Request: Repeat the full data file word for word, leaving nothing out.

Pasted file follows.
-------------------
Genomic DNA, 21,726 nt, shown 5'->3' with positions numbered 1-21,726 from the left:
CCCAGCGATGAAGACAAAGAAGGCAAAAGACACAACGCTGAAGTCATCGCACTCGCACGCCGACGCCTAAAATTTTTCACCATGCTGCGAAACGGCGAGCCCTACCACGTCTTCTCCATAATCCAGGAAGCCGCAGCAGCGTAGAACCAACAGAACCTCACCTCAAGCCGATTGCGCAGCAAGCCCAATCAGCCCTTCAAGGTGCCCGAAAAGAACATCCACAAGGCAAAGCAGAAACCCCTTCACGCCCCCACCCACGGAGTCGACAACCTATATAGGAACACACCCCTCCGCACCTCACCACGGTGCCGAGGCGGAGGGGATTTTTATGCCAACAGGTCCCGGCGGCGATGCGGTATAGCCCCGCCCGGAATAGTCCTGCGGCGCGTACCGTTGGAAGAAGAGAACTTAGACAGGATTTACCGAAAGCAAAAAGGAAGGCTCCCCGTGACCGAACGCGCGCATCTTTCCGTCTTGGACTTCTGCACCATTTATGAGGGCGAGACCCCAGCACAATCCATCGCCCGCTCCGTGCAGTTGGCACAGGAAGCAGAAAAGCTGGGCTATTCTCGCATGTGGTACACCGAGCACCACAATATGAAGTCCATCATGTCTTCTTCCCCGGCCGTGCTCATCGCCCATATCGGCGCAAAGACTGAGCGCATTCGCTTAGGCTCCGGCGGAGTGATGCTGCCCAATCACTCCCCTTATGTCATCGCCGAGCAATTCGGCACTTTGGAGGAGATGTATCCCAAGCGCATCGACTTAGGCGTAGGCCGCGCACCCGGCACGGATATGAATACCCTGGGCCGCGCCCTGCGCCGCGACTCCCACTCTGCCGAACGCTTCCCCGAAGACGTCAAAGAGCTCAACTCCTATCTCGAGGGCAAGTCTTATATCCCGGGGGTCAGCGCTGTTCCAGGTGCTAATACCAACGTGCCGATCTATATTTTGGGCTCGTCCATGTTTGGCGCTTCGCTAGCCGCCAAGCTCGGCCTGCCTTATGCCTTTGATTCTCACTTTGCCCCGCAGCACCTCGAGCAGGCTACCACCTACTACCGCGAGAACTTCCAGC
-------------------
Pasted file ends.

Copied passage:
Genomic DNA, 21,726 nt, shown 5'->3' with positions numbered 1-21,726 from the left:
CCCAGCGATGAAGACAAAGAAGGCAAAAGACACAACGCTGAAGTCATCGCACTCGCACGCCGACGCCTAAAATTTTTCACCATGCTGCGAAACGGCGAGCCCTACCACGTCTTCTCCATAATCCAGGAAGCCGCAGCAGCGTAGAACCAACAGAACCTCACCTCAAGCCGATTGCGCAGCAAGCCCAATCAGCCCTTCAAGGTGCCCGAAAAGAACATCCACAAGGCAAAGCAGAAACCCCTTCACGCCCCCACCCACGGAGTCGACAACCTATATAGGAACACACCCCTCCGCACCTCACCACGGTGCCGAGGCGGAGGGGATTTTTATGCCAACAGGTCCCGGCGGCGATGCGGTATAGCCCCGCCCGGAATAGTCCTGCGGCGCGTACCGTTGGAAGAAGAGAACTTAGACAGGATTTACCGAAAGCAAAAAGGAAGGCTCCCCGTGACCGAACGCGCGCATCTTTCCGTCTTGGACTTCTGCACCATTTATGAGGGCGAGACCCCAGCACAATCCATCGCCCGCTCCGTGCAGTTGGCACAGGAAGCAGAAAAGCTGGGCTATTCTCGCATGTGGTACACCGAGCACCACAATATGAAGTCCATCATGTCTTCTTCCCCGGCCGTGCTCATCGCCCATATCGGCGCAAAGACTGAGCGCATTCGCTTAGGCTCCGGCGGAGTGATGCTGCCCAATCACTCCCCTTATGTCATCGCCGAGCAATTCGGCACTTTGGAGGAGATGTATCCCAAGCGCATCGACTTAGGCGTAGGCCGCGCACCCGGCACGGATATGAATACCCTGGGCCGCGCCCTGCGCCGCGACTCCCACTCTGCCGAACGCTTCCCCGAAGACGTCAAAGAGCTCAACTCCTATCTCGAGGGCAAGTCTTATATCCCGGGGGTCAGCGCTGTTCCAGGTGCTAATACCAACGTGCCGATCTATATTTTGGGCTCGTCCATGTTTGGCGCTTCGCTAGCCGCCAAGCTCGGCCTGCCTTATGCCTTTGATTCTCACTTTGCCCCGCAGCACCTCGAGCAGGCTACCACCTACTACCGCGAGAACTTCCAGC